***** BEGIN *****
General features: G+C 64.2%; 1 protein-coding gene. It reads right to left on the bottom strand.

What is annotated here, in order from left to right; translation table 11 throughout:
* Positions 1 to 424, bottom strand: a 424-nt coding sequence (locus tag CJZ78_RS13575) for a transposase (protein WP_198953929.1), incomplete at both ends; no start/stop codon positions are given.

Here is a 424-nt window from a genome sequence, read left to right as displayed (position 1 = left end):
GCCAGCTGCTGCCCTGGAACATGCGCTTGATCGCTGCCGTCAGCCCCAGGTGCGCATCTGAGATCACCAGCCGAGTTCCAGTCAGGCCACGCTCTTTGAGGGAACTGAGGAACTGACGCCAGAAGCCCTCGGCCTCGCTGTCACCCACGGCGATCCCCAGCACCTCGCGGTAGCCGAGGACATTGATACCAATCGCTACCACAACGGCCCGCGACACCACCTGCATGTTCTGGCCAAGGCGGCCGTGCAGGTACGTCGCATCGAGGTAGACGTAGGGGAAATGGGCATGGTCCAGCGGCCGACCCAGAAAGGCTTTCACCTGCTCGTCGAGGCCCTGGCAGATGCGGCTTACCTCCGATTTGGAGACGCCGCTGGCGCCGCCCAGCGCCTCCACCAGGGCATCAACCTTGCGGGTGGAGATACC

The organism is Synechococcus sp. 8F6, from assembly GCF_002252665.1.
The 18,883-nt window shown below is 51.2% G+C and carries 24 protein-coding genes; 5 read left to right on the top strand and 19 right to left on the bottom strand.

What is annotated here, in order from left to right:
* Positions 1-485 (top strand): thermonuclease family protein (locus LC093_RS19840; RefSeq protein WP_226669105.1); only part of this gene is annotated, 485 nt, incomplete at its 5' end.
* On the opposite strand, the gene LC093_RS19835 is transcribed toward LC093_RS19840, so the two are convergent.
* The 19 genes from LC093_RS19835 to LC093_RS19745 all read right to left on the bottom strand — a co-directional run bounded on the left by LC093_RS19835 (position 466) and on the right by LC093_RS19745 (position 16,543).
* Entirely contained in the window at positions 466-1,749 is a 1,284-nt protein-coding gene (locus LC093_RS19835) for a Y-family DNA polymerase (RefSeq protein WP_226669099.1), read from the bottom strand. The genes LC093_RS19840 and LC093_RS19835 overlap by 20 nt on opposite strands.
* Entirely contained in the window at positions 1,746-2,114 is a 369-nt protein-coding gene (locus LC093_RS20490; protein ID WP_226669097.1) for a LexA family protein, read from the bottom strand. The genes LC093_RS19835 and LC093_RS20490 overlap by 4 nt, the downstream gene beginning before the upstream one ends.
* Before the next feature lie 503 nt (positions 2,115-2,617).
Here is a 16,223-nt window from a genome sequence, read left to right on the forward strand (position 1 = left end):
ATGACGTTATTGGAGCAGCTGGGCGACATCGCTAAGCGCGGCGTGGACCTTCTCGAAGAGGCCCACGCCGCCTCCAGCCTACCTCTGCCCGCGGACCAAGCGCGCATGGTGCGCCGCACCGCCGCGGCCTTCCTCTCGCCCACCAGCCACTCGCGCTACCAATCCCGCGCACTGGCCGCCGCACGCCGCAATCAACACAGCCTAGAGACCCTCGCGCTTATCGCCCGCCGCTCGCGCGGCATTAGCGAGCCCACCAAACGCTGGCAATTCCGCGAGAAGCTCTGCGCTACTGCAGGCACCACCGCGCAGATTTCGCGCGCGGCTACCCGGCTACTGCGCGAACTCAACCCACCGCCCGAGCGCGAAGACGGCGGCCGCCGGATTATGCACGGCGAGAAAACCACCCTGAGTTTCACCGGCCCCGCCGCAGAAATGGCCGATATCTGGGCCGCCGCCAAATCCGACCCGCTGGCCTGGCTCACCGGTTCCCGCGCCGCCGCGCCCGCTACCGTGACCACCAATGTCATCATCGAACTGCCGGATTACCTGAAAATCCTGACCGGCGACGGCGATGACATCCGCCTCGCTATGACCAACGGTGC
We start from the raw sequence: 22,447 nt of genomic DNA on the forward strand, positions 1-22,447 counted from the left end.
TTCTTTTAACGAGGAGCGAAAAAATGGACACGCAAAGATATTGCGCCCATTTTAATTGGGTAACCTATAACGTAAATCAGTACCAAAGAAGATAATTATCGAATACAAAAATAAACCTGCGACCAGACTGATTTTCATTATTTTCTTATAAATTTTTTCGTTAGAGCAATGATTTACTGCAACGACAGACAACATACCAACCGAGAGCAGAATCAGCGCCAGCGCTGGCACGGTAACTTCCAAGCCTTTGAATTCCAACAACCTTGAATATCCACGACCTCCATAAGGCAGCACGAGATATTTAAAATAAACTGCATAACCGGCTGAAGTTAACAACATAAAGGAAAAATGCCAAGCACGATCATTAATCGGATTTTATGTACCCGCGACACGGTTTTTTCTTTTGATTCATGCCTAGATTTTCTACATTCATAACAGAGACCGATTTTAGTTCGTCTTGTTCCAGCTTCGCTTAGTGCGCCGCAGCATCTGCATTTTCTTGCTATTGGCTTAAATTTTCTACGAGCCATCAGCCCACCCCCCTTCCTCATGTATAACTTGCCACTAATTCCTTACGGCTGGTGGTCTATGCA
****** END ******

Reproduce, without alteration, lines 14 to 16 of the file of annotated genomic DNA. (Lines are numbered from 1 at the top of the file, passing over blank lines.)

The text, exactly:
* Before the next feature lie 503 nt (positions 2,115-2,617).
Here is a 16,223-nt window from a genome sequence, read left to right on the forward strand (position 1 = left end):
ATGACGTTATTGGAGCAGCTGGGCGACATCGCTAAGCGCGGCGTGGACCTTCTCGAAGAGGCCCACGCCGCCTCCAGCCTACCTCTGCCCGCGGACCAAGCGCGCATGGTGCGCCGCACCGCCGCGGCCTTCCTCTCGCCCACCAGCCACTCGCGCTACCAATCCCGCGCACTGGCCGCCGCACGCCGCAATCAACACAGCCTAGAGACCCTCGCGCTTATCGCCCGCCGCTCGCGCGGCATTAGCGAGCCCACCAAACGCTGGCAATTCCGCGAGAAGCTCTGCGCTACTGCAGGCACCACCGCGCAGATTTCGCGCGCGGCTACCCGGCTACTGCGCGAACTCAACCCACCGCCCGAGCGCGAAGACGGCGGCCGCCGGATTATGCACGGCGAGAAAACCACCCTGAGTTTCACCGGCCCCGCCGCAGAAATGGCCGATATCTGGGCCGCCGCCAAATCCGACCCGCTGGCCTGGCTCACCGGTTCCCGCGCCGCCGCGCCCGCTACCGTGACCACCAATGTCATCATCGAACTGCCGGATTACCTGAAAATCCTGACCGGCGACGGCGATGACATCCGCCTCGCTATGACCAACGGTGC